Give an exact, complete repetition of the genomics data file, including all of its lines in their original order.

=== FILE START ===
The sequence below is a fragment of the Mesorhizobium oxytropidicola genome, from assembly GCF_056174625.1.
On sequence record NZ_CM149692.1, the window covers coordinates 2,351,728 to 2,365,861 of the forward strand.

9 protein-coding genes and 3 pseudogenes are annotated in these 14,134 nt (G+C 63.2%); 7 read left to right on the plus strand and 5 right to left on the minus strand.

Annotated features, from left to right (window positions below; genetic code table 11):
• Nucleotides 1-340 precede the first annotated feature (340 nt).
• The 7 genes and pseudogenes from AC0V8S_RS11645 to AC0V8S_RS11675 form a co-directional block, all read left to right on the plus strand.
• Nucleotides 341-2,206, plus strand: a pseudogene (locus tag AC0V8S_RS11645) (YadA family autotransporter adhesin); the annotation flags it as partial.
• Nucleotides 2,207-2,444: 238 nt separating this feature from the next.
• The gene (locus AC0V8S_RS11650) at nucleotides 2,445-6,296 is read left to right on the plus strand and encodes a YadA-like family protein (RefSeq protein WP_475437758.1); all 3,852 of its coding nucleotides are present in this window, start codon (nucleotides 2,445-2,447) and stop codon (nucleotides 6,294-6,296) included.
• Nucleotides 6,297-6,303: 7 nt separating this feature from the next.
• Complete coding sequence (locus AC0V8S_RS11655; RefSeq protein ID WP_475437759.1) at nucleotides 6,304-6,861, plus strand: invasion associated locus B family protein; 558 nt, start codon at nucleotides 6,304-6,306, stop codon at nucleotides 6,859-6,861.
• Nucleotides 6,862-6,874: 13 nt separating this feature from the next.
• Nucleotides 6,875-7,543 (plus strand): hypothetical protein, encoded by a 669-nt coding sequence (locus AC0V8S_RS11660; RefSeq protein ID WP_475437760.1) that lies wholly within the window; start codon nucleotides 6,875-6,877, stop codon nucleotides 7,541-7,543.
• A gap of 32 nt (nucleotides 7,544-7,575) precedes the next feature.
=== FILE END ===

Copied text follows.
The sequence below is a fragment of the Mesorhizobium oxytropidicola genome, from assembly GCF_056174625.1.
On sequence record NZ_CM149692.1, the window covers coordinates 2,351,728 to 2,365,861 of the forward strand.

9 protein-coding genes and 3 pseudogenes are annotated in these 14,134 nt (G+C 63.2%); 7 read left to right on the plus strand and 5 right to left on the minus strand.

Annotated features, from left to right (window positions below; genetic code table 11):
• Nucleotides 1-340 precede the first annotated feature (340 nt).
• The 7 genes and pseudogenes from AC0V8S_RS11645 to AC0V8S_RS11675 form a co-directional block, all read left to right on the plus strand.
• Nucleotides 341-2,206, plus strand: a pseudogene (locus tag AC0V8S_RS11645) (YadA family autotransporter adhesin); the annotation flags it as partial.
• Nucleotides 2,207-2,444: 238 nt separating this feature from the next.
• The gene (locus AC0V8S_RS11650) at nucleotides 2,445-6,296 is read left to right on the plus strand and encodes a YadA-like family protein (RefSeq protein WP_475437758.1); all 3,852 of its coding nucleotides are present in this window, start codon (nucleotides 2,445-2,447) and stop codon (nucleotides 6,294-6,296) included.
• Nucleotides 6,297-6,303: 7 nt separating this feature from the next.
• Complete coding sequence (locus AC0V8S_RS11655; RefSeq protein ID WP_475437759.1) at nucleotides 6,304-6,861, plus strand: invasion associated locus B family protein; 558 nt, start codon at nucleotides 6,304-6,306, stop codon at nucleotides 6,859-6,861.
• Nucleotides 6,862-6,874: 13 nt separating this feature from the next.
• Nucleotides 6,875-7,543 (plus strand): hypothetical protein, encoded by a 669-nt coding sequence (locus AC0V8S_RS11660; RefSeq protein ID WP_475437760.1) that lies wholly within the window; start codon nucleotides 6,875-6,877, stop codon nucleotides 7,541-7,543.
• A gap of 32 nt (nucleotides 7,544-7,575) precedes the next feature.